Unexplained alien signal captured in Australia
An Australian observatory has captured a mysterious "signal" several light years from Earth.
The radio signal would have been emitted in the vicinity of Proxima of the Centaur, the closest star to the Sun, located 4.2 light years away, reports The Guardian. It was picked up in April and May last year by the giant radio telescope at the Parkes Observatory in Australia, the British newspaper said.
While it regularly collects strange vibrations from space, they are usually quickly identified, and most often due to human or natural interference. But here, the mystery remains.
Australian astronomers said they isolated a narrow beam of radio waves of 982 MHz. Another intriguing detail: the signal would have "changed" slightly during the observation, specifies the specialized site Sciencepost.
The Parkes Observatory participates in the "Breakthrough Listen" project, designed to detect the presence of extraterrestrial signals. "We cannot explain it yet," said Andrew Siemion of UC Berkeley. "We do not know of any natural way to compress electromagnetic energy into a single-frequency container like this one," continues the astronomer.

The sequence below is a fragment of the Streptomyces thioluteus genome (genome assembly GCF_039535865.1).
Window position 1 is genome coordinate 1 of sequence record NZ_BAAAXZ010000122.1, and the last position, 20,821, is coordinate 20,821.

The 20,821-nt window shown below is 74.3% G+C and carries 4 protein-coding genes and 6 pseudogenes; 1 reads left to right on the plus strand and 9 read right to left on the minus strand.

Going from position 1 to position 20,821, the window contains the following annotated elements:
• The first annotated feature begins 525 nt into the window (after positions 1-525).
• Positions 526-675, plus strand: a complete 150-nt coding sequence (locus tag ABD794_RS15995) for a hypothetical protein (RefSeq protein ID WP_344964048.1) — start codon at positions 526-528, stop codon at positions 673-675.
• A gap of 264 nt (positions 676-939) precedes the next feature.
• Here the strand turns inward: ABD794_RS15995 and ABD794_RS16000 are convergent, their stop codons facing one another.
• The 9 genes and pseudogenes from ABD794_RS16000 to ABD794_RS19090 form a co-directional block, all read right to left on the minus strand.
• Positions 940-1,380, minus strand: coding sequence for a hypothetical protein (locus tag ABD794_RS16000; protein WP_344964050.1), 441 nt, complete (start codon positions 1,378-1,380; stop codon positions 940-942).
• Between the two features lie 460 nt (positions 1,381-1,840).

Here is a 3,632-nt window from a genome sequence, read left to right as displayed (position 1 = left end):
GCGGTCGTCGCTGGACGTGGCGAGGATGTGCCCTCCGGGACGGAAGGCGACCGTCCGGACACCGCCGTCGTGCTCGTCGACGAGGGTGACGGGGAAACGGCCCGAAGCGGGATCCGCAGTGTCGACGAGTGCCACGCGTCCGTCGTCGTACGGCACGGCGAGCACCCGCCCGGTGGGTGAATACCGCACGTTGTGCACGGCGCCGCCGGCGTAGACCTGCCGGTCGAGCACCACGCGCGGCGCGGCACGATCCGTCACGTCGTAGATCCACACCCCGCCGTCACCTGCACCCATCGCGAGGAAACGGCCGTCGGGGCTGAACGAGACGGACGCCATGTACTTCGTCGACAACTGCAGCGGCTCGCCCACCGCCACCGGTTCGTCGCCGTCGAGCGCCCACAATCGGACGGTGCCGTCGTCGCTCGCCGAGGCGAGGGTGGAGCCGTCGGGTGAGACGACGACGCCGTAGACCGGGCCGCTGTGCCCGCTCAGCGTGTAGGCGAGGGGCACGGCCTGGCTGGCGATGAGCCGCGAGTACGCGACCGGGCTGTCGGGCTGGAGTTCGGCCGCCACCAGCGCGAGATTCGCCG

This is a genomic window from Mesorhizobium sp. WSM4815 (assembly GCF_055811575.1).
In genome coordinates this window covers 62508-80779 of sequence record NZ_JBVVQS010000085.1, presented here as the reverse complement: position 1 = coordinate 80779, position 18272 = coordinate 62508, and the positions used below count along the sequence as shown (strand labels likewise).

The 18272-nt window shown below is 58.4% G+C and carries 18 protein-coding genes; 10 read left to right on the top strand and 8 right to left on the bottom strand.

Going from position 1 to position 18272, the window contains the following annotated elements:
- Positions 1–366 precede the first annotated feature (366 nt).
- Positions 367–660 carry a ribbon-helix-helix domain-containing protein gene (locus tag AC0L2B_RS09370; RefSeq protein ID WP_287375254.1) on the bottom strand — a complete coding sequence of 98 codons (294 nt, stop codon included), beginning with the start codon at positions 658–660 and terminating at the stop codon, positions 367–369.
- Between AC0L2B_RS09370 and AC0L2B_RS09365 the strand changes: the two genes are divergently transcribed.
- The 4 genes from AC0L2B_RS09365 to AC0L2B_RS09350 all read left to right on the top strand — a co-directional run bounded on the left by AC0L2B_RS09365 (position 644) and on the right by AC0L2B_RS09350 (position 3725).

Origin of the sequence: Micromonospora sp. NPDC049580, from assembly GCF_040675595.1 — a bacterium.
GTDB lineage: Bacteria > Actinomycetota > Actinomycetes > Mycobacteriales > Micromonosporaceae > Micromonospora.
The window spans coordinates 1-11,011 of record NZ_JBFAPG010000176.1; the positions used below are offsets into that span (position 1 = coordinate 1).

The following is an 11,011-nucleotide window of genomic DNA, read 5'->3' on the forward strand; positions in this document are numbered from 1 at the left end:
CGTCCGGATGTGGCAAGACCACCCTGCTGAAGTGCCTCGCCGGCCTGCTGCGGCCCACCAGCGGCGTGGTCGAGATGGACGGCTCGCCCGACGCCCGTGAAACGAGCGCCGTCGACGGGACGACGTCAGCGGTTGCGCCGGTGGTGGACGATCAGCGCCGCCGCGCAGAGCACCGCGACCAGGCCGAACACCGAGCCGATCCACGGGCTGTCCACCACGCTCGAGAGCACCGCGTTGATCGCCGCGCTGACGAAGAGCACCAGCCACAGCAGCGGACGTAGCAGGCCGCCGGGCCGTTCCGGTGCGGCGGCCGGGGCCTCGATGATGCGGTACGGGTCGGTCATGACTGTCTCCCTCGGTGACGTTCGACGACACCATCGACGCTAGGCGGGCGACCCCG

This 982 MHz frequency band puzzles researchers. In fact, it is usually released by artificial satellites. However, the emission zone does not validate this thesis. It is not excluded that this signal will eventually be recognized as "terrestrial interference" but, nevertheless, it is the most serious discovery since the famous "Wow!" captured in 1977, still unexplained to this day.